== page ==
It began as a peaceful Sunday morning on the banks of the Trent and Mersey Canal, July 1907. Mr W Smart and his brother, recorded the Northwich Guardian, were fishing with a number of other anglers when they were startled by a loud rumbling noise, “like distant thunder.” To their amazement, a whirlpool appeared near the opposite bank, and the water began to pour over the side of the canal. Within seconds, the bank of the canal gave way and ” the rush of thousands of tons of water … scoured a gaping chasm some sixty feet across and some thirty deep.”
This catastrophic collapse of the canal caused a torrent of water to pour down towards the Witton and Marbury brooks, carrying trees and tons of sand and clay. A haystack was washed away, along with ducks, geese and chickens from Forge Farm.
Canal boats were sucked towards the breach, and as the water drained were left stuck in the mud as the canal rapidly emptied. The Salt Union noted the loss of two barges, including “our boat Sandra, loaded with salt from A J Thompson,” presumably from the Lion Salt Works.
There were dramatic scenes on each side of the breach. Some barges were pulled backwards on the current, and boatman had to force their horses forward to resist being dragged back into the hole. Others were swept forward, overtaking the horses, which had to be released from their traces.
As quickly as possible the flood gates at Marbury were closed and the stop planks at Marston put in place, cutting off the supply of water. But the damage had been done. Half a mile of canal lay empty, and a number of boats, some capsized, were stranded on the mud. The fishermen could now collect bucketfuls of fish, which lay flopping on the bed of the canal.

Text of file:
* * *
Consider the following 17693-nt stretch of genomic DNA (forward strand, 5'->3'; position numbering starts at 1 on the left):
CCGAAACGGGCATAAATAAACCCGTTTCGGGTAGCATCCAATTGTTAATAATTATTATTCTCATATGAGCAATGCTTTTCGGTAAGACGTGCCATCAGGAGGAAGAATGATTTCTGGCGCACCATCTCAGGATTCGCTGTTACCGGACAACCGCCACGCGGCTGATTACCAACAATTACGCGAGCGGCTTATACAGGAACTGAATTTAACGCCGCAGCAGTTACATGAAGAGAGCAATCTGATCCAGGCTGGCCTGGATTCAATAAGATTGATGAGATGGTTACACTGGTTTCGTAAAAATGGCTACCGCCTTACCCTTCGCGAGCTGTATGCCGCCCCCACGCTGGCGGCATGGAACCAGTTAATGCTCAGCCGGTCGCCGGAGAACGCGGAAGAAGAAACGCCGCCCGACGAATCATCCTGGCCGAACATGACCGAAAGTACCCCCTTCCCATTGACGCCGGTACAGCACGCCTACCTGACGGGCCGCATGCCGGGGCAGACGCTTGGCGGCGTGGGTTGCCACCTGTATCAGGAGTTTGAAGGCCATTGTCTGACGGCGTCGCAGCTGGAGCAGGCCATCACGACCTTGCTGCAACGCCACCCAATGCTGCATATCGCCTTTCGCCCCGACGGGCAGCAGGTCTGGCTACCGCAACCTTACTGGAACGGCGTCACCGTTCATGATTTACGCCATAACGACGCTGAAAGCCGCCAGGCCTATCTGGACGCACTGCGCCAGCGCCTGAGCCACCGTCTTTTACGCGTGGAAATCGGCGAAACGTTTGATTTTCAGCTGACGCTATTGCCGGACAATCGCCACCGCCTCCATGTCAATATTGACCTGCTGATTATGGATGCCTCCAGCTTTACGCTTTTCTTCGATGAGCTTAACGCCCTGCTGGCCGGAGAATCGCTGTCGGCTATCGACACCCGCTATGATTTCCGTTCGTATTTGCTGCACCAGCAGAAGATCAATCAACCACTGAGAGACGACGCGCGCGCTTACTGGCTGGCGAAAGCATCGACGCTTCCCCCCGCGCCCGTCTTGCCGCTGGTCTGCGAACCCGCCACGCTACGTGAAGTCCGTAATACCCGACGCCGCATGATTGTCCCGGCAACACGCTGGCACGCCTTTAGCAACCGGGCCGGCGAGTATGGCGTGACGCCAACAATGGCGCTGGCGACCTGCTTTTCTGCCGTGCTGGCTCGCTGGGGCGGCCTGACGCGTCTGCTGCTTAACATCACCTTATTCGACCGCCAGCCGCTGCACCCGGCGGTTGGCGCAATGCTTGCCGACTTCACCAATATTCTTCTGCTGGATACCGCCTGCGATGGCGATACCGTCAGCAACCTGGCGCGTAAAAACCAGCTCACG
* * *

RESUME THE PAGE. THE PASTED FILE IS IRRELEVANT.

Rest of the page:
What had caused this disaster?
It was, of course, subsidence, caused by the collapse of the Marston Hall Mine which lay under the canal at this point. Its 28 acres of caverns, 110 yards below the surface, had flooded in 1905. This eventually caused the culvert carrying Forge Brook under the canal to fracture, undermining the canal bed, and bringing about the burst.
Astonishingly, the damage was repaired in just over two weeks, with up to 200 men packing the breach with clay by spade and wheel barrow. One heavy iron barge was found too difficult to salvage, so was buried in situ, and remains there to this day.
As Colin Edmondson notes in his booklet “Undermined,” a second collapse occurred in 1958, caused by subsidence above the Marston Old and Adelaide mines. This time the authorities were ready, and a new stretch of the canal was built and in use before the collapse occurred.